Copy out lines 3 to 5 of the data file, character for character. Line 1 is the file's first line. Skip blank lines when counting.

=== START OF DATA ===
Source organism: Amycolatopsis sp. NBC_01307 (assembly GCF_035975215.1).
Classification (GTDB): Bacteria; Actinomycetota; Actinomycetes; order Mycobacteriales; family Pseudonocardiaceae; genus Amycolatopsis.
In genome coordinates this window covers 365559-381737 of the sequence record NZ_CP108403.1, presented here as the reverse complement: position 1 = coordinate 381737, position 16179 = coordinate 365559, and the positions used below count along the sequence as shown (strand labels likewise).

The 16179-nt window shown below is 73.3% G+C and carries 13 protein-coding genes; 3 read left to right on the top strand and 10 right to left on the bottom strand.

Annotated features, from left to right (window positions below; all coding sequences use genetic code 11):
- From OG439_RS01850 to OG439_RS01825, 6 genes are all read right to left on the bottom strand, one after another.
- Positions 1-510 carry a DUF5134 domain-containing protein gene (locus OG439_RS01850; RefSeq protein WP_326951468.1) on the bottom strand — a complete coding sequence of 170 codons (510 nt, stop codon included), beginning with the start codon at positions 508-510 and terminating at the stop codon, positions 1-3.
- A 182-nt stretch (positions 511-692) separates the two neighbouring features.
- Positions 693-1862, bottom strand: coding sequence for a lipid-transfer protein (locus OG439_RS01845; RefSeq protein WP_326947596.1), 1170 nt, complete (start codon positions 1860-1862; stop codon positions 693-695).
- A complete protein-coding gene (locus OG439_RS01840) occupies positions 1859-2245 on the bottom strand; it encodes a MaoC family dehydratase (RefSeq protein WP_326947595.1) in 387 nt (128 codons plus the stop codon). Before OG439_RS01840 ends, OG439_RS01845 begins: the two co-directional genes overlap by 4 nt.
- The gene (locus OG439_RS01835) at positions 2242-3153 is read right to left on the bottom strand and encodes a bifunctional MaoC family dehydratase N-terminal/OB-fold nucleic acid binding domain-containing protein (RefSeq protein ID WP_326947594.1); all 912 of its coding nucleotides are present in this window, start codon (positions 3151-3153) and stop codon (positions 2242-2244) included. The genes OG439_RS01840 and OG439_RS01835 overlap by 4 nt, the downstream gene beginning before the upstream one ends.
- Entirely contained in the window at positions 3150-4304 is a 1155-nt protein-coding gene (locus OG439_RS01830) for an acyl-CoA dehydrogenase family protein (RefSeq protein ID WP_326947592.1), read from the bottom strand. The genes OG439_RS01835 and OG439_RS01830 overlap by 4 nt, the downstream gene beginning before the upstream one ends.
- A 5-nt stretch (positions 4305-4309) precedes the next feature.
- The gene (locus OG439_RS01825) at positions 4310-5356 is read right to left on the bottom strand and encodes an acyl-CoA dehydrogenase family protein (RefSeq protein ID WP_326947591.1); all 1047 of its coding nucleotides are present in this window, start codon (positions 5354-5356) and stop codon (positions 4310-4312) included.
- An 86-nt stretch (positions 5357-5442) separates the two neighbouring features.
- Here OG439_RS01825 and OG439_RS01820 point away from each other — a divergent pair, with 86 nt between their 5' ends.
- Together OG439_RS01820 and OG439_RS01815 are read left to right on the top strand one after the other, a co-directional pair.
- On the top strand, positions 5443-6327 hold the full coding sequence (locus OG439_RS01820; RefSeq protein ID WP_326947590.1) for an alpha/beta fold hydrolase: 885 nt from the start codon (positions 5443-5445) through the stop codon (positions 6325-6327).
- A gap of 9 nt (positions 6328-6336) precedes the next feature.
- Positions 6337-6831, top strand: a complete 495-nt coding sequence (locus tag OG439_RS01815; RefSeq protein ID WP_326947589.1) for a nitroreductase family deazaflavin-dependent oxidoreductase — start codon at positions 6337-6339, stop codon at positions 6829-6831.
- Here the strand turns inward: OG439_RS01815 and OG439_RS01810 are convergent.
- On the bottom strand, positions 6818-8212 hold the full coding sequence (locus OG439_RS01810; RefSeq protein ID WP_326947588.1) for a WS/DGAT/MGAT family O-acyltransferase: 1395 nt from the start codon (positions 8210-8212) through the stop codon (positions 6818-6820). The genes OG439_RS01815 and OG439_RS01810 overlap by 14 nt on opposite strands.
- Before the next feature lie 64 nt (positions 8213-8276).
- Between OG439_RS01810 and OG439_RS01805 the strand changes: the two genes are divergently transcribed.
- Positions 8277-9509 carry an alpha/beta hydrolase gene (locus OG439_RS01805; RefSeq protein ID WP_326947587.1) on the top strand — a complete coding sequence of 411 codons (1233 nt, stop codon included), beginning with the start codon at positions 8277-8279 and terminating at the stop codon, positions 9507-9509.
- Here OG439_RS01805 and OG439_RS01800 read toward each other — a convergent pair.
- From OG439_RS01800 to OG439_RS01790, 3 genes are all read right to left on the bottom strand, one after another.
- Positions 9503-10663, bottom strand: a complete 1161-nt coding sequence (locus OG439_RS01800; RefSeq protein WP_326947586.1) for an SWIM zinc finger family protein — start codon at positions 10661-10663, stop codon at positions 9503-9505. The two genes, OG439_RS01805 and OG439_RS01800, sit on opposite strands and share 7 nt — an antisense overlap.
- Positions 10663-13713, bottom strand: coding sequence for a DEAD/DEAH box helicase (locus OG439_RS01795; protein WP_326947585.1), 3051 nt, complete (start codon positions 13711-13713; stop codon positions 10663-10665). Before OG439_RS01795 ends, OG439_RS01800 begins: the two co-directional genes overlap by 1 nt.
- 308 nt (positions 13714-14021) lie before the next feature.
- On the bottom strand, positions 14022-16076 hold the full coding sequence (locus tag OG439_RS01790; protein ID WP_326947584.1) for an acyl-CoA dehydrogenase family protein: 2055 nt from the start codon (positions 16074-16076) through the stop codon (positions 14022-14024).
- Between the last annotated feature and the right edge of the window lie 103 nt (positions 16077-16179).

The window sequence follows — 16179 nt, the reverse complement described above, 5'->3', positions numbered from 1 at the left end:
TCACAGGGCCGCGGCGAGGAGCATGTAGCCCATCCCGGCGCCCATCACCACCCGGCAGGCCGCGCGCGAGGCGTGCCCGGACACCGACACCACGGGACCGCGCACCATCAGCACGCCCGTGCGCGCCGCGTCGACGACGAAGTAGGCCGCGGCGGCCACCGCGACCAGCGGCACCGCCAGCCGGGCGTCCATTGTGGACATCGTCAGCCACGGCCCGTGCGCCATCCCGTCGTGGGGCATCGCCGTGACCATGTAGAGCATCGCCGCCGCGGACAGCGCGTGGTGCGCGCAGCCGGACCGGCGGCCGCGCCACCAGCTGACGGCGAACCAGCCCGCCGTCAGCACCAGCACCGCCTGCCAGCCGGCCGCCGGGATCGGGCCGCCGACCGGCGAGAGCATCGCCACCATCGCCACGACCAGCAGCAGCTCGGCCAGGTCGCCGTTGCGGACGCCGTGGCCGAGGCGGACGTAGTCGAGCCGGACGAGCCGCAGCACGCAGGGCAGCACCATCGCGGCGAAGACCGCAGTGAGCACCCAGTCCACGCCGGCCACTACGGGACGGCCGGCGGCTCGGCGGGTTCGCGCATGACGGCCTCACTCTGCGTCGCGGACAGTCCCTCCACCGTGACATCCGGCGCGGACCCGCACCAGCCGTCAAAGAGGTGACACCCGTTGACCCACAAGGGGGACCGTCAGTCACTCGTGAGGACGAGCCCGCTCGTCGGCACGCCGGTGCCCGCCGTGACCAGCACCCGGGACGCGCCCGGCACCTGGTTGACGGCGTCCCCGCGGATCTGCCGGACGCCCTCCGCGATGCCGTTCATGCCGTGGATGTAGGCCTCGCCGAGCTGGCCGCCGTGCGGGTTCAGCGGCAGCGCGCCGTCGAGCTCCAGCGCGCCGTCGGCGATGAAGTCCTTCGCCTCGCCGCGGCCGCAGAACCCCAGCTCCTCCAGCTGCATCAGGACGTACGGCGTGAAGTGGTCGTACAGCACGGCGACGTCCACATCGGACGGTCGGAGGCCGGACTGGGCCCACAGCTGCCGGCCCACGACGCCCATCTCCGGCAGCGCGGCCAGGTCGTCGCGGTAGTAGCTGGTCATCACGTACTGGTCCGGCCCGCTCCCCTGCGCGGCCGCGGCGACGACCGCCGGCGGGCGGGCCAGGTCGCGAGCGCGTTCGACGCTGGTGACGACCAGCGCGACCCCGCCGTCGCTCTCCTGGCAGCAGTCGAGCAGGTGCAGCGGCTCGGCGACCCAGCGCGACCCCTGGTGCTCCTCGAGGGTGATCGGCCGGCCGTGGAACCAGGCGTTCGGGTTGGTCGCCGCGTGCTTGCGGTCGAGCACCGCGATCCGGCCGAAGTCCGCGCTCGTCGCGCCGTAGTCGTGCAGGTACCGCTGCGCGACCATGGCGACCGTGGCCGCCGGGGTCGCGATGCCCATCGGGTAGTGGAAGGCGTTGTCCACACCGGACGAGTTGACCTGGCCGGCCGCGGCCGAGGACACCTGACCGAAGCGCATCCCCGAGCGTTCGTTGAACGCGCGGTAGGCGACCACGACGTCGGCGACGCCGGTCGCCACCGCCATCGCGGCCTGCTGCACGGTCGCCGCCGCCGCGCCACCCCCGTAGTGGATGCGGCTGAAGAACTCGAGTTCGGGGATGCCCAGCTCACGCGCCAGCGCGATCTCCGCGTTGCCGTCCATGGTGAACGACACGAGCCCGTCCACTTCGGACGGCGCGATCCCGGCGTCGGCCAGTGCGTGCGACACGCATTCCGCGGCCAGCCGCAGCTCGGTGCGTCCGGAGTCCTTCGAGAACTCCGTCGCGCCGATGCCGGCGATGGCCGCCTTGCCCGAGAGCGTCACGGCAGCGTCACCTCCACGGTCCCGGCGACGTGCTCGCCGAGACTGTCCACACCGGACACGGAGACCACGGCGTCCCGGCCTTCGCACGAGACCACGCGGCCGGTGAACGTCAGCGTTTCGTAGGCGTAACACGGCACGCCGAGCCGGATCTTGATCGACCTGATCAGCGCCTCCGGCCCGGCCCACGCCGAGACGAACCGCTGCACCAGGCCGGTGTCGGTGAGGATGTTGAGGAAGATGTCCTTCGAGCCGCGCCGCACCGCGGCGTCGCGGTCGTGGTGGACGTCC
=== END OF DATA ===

In genome coordinates this window covers 365559-381737 of the sequence record NZ_CP108403.1, presented here as the reverse complement: position 1 = coordinate 381737, position 16179 = coordinate 365559, and the positions used below count along the sequence as shown (strand labels likewise).

The 16179-nt window shown below is 73.3% G+C and carries 13 protein-coding genes; 3 read left to right on the top strand and 10 right to left on the bottom strand.

Annotated features, from left to right (window positions below; all coding sequences use genetic code 11):